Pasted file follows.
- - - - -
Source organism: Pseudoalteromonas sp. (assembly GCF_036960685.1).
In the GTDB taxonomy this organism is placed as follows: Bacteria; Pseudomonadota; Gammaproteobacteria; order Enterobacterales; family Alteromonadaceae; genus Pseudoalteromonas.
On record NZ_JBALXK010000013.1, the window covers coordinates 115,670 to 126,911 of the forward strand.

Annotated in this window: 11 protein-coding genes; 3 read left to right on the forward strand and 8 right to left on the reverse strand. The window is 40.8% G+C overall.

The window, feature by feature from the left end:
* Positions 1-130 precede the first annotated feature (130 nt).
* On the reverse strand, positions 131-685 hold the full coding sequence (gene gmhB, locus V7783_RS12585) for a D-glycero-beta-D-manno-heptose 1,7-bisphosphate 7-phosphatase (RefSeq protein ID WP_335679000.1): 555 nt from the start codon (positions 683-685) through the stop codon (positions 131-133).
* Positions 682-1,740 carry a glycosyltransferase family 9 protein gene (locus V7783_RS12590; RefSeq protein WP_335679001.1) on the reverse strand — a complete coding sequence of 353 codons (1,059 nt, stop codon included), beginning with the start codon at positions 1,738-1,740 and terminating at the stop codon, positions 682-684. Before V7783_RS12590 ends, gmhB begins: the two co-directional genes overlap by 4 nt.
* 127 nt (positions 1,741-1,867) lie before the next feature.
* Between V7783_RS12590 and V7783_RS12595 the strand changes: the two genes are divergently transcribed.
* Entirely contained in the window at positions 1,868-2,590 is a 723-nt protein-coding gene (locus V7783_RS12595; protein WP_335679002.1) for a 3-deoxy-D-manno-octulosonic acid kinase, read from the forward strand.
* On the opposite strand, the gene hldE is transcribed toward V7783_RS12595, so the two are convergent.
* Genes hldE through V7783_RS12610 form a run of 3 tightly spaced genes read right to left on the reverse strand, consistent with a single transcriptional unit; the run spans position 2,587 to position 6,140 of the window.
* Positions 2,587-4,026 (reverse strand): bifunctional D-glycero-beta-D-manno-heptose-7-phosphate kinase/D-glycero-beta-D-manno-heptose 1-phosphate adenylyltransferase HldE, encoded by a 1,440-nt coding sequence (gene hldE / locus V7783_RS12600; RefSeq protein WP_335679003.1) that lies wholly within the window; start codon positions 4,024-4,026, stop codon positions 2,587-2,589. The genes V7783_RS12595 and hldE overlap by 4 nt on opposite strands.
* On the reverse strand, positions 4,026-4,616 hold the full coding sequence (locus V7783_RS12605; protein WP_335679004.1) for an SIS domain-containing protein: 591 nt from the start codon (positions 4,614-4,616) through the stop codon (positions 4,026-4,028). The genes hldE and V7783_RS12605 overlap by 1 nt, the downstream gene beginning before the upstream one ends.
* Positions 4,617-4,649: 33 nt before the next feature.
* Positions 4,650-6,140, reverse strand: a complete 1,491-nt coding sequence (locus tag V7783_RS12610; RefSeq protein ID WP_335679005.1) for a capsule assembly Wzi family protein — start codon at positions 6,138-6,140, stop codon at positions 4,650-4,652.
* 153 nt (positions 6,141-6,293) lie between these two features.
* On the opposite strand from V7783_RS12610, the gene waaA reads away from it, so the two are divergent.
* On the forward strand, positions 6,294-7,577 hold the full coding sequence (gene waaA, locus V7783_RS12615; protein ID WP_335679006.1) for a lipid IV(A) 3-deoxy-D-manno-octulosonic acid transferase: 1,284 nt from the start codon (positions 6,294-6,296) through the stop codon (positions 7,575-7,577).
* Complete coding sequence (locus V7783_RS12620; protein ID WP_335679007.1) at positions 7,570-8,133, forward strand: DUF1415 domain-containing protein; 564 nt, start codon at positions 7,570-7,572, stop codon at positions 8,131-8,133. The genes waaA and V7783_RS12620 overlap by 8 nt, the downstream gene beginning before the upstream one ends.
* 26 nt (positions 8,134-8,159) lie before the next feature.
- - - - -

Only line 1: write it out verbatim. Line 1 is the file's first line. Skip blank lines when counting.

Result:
Source organism: Pseudoalteromonas sp. (assembly GCF_036960685.1).